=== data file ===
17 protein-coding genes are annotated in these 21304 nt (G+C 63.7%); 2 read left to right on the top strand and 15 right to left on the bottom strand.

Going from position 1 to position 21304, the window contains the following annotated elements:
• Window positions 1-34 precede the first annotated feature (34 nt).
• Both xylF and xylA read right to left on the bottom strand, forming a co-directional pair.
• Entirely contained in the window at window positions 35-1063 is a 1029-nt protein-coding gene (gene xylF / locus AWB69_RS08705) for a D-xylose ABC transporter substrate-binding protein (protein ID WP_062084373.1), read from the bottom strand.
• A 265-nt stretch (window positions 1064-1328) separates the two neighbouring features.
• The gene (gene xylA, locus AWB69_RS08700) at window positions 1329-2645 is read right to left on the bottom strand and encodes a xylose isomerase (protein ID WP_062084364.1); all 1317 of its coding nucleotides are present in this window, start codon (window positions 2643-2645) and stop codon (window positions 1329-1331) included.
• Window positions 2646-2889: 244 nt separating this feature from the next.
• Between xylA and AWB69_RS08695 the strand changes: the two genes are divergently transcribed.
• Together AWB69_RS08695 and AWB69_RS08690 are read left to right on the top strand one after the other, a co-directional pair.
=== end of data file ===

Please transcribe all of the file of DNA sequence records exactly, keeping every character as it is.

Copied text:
17 protein-coding genes are annotated in these 21304 nt (G+C 63.7%); 2 read left to right on the top strand and 15 right to left on the bottom strand.

Going from position 1 to position 21304, the window contains the following annotated elements:
• Window positions 1-34 precede the first annotated feature (34 nt).
• Both xylF and xylA read right to left on the bottom strand, forming a co-directional pair.
• Entirely contained in the window at window positions 35-1063 is a 1029-nt protein-coding gene (gene xylF / locus AWB69_RS08705) for a D-xylose ABC transporter substrate-binding protein (protein ID WP_062084373.1), read from the bottom strand.
• A 265-nt stretch (window positions 1064-1328) separates the two neighbouring features.
• The gene (gene xylA, locus AWB69_RS08700) at window positions 1329-2645 is read right to left on the bottom strand and encodes a xylose isomerase (protein ID WP_062084364.1); all 1317 of its coding nucleotides are present in this window, start codon (window positions 2643-2645) and stop codon (window positions 1329-1331) included.
• Window positions 2646-2889: 244 nt separating this feature from the next.
• Between xylA and AWB69_RS08695 the strand changes: the two genes are divergently transcribed.
• Together AWB69_RS08695 and AWB69_RS08690 are read left to right on the top strand one after the other, a co-directional pair.